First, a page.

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This question is related to "How the yin-yang puzzle works?". The yin yang example of continuations in scheme looks like this, according to Wikipedia article:

(let* ((yin
     ((lambda (cc) (display #\@) cc) (call-with-current-continuation (lambda (c) c))))
   (yang
     ((lambda (cc) (display #\*) cc) (call-with-current-continuation (lambda (c) c)))))
(yin yang))

I am trying to write an equivalent piece of code in a (edit: statically) typed language, such as SML/NJ, but it is giving me typing errors. So either the puzzle does not type, or I am misunderstanding the scheme syntax. What would the above piece of code look like in SML or Ocaml (with callcc extension)?

By the way, what is the source of the puzzle? Where did it come from?

Edit: I think I know the answer. We need a recursive type t satisfying t = t -> s for some type s.

Edit of edit: No it is not, the answer is a recursive type t satisfying t = t -> t.

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3 Answers 3

up vote 6 down vote accepted

I think I am going to answer my own question. I will show two solutions, one in eff and another in Ocaml.

eff

We are going to work with eff (I am blowing my own horn here, see below for another way in OCaml with Oleg's delimcc extension.) The solution is explained in the paper Programming with algebric effects and continuations.

First we define shift and reset in eff:

type ('a, 'b) delimited =
effect
  operation shift : (('a -> 'b) -> 'b) -> 'a
end

let rec reset d = handler
  | d#shift f k -> with reset d handle (f k) ;;

Here is the yin yang puzzle transcribed into eff:

let y = new delimited in
  with reset y handle
    let yin = (fun k -> std#write "@" ; k) (y#shift (fun k -> k k)) in
    let yang = (fun k -> std#write "*" ; k) (y#shift (fun k -> k k)) in
      yin yang

But eff complains about it that it can't solve the type equation α = α → β. At present eff cannot handle arbitrary recursive types, so we are stuck. As a way of cheating, we can turn off type checking to see if at the very least the code does what it is supposed to:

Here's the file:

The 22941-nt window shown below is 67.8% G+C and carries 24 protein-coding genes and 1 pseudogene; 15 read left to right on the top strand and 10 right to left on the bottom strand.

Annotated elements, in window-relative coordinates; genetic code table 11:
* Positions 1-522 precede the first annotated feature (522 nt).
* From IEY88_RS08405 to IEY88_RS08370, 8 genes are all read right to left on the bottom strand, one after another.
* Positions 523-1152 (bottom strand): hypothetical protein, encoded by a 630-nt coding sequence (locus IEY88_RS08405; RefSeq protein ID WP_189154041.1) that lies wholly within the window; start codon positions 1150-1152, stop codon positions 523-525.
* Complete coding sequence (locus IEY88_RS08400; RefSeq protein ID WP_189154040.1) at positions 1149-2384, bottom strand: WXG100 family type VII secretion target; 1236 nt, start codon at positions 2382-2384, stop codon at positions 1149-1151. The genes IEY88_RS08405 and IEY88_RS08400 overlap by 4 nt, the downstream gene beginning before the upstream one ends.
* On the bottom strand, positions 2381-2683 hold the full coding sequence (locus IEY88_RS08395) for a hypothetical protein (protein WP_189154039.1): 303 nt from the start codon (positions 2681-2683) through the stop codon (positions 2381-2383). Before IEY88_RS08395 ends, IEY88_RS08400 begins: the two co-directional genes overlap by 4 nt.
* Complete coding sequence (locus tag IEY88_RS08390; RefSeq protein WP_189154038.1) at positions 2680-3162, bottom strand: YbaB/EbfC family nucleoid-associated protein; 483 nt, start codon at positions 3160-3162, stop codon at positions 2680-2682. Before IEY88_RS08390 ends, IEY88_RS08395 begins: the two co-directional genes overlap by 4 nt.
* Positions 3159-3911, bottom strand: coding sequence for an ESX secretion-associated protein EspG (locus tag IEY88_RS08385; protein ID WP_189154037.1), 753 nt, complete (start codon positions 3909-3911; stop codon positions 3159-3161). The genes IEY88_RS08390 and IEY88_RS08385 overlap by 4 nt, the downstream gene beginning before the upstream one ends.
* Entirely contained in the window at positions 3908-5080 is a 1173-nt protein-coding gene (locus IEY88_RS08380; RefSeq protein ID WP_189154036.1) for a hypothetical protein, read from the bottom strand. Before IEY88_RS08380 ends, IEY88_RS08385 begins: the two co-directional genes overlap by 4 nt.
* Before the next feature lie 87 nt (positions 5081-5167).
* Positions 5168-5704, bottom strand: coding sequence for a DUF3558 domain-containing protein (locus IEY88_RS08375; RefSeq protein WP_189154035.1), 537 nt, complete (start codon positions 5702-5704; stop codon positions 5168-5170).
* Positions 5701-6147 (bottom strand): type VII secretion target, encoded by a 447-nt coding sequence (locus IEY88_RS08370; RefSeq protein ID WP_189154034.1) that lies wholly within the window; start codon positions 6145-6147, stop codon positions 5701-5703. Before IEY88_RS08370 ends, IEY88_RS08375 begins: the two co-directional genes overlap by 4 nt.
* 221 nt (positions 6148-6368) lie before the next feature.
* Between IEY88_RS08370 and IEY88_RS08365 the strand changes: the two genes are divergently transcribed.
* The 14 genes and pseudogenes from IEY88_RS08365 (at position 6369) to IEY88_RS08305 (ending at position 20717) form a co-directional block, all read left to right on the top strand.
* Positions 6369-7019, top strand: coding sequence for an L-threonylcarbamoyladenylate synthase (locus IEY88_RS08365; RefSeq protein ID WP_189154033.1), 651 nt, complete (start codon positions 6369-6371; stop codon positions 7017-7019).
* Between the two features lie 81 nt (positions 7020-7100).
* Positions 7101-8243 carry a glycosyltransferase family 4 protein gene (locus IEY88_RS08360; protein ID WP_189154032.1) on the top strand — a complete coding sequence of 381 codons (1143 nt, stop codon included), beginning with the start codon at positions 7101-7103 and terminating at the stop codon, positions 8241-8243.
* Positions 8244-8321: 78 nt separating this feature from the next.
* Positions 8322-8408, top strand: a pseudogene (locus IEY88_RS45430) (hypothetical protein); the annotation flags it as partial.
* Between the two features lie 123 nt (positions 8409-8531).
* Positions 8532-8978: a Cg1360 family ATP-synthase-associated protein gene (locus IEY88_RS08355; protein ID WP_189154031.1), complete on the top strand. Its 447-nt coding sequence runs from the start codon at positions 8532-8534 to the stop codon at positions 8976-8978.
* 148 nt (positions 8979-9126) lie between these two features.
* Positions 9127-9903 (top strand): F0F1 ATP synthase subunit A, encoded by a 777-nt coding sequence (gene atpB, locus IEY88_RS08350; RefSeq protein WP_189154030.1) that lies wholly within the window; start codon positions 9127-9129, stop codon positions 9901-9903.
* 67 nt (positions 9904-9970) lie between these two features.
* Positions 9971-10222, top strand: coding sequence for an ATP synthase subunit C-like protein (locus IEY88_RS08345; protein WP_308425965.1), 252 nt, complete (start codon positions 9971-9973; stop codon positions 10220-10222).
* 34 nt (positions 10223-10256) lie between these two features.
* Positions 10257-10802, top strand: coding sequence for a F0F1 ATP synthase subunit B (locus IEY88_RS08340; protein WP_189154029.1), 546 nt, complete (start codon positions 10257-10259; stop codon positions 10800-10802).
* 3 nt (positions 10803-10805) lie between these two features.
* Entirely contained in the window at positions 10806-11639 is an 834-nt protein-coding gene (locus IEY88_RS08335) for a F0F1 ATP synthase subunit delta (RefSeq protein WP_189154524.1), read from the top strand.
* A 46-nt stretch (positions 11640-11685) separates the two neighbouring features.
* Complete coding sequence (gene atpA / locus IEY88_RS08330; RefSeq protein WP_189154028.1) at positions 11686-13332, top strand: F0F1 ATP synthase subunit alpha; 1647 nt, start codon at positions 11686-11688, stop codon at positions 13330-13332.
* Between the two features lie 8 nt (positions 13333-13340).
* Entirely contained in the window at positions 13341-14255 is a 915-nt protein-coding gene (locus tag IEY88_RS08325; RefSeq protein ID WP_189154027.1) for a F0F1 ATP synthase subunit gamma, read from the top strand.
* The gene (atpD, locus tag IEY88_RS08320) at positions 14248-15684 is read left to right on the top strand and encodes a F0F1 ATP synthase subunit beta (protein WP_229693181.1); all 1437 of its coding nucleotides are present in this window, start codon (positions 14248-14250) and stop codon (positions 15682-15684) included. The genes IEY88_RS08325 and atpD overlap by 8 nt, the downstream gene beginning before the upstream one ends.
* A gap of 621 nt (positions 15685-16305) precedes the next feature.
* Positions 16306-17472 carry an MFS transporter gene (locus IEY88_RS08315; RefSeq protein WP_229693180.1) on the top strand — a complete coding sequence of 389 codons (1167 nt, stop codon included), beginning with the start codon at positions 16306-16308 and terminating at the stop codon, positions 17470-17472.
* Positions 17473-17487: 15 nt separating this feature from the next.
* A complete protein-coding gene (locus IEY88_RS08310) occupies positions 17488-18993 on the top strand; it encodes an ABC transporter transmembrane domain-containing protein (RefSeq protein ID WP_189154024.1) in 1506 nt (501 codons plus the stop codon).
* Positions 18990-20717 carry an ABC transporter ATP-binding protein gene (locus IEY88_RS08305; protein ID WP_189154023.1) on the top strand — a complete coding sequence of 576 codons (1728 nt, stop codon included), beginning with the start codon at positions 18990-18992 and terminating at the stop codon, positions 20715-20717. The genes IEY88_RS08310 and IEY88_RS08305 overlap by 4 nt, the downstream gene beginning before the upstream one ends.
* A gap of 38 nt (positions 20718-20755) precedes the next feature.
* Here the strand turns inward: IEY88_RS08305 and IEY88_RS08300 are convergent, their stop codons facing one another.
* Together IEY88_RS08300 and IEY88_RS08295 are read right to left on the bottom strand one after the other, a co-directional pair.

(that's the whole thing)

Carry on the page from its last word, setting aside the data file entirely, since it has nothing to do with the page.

$ eff --no-types -l yinyang.eff
@*@**@***@****@*****@******@*******@********@*********@*******...

Ok, it's doing the right thing, but the types are not powerful enough.

OCaml

For this example we need Oleg Kiselyov's delimcc library. The code is as follows:

open Delimcc ;;

let y = new_prompt () in
  push_prompt y (fun () ->
    let yin = (fun k -> print_string "@" ; k) (shift y (fun k -> k k)) in
    let yang = (fun k -> print_string "*" ; k) (shift y (fun k -> k k)) in
      yin yang)

Again, Ocaml won't compile because it hits a recursive type equation. But with the -rectypes option we can compile:

ocamlc -rectypes -o yinyang delimcc.cma yinyang.ml

It works as expected:

$ ./yinyang
@*@**@***@****@*****@******@*******@********@*********@...

OCaml computes that the type of yin and yang is ('a -> 'a) as 'a, which is its way of saying "a type α such that α = α → α". This is precisely the type characteristic of the untyped λ-calculus models. So there we have it, the yin yang puzzle essentially uses features of the untyped λ-calculus.

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I attempted the this in SML but ran into the same limitation on recursive (circular) types. –  Josh Segall Mar 23 '12 at 1:35
    
I wonder if eff is short for ef and only ef. –  Timwi Mar 23 '12 at 22:22
    
It took me a whole day to get your joke... –  Andrej Bauer Mar 25 '12 at 8:50
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It is possible to declare a recursive functional type in C#, a statically-typed language:

delegate Continuation Continuation(Continuation continuation);

This definition is equivalent to ML’s α : α → α.

Now we can “translate” the yin-yang puzzle into C#. This does require a transformation for the call/cc, and we need to do the transformation twice because there are two of them in it, but the result still looks very much like the original and still has a yin(yang) call in it:

Continuation c1 = cc1 =>
{
    Continuation yin = new Continuation(arg => { Console.Write("@"); return arg; })(cc1);
    Continuation c2 = cc2 =>
    {
        Continuation yang = new Continuation(arg => { Console.Write("*"); return arg; })(cc2);
        return yin(yang);